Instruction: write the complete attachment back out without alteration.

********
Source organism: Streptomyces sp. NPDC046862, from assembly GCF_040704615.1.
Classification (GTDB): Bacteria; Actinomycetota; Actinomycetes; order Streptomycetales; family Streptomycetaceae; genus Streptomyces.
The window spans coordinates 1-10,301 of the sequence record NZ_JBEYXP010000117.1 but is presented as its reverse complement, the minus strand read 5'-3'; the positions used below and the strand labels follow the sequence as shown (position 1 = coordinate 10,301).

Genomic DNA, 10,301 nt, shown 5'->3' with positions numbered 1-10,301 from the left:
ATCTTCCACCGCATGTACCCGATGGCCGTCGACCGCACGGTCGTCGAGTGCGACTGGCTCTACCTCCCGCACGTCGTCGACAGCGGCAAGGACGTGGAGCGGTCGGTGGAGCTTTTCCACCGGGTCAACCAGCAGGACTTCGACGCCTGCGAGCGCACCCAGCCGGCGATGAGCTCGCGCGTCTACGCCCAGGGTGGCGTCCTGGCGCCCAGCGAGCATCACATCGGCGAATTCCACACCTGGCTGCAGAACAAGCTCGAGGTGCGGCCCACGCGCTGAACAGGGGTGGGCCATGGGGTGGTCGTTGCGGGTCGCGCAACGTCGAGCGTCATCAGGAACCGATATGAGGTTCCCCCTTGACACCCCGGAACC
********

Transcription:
Source organism: Streptomyces sp. NPDC046862, from assembly GCF_040704615.1.
Classification (GTDB): Bacteria; Actinomycetota; Actinomycetes; order Streptomycetales; family Streptomycetaceae; genus Streptomyces.
The window spans coordinates 1-10,301 of the sequence record NZ_JBEYXP010000117.1 but is presented as its reverse complement, the minus strand read 5'-3'; the positions used below and the strand labels follow the sequence as shown (position 1 = coordinate 10,301).

Genomic DNA, 10,301 nt, shown 5'->3' with positions numbered 1-10,301 from the left:
ATCTTCCACCGCATGTACCCGATGGCCGTCGACCGCACGGTCGTCGAGTGCGACTGGCTCTACCTCCCGCACGTCGTCGACAGCGGCAAGGACGTGGAGCGGTCGGTGGAGCTTTTCCACCGGGTCAACCAGCAGGACTTCGACGCCTGCGAGCGCACCCAGCCGGCGATGAGCTCGCGCGTCTACGCCCAGGGTGGCGTCCTGGCGCCCAGCGAGCATCACATCGGCGAATTCCACACCTGGCTGCAGAACAAGCTCGAGGTGCGGCCCACGCGCTGAACAGGGGTGGGCCATGGGGTGGTCGTTGCGGGTCGCGCAACGTCGAGCGTCATCAGGAACCGATATGAGGTTCCCCCTTGACACCCCGGAACC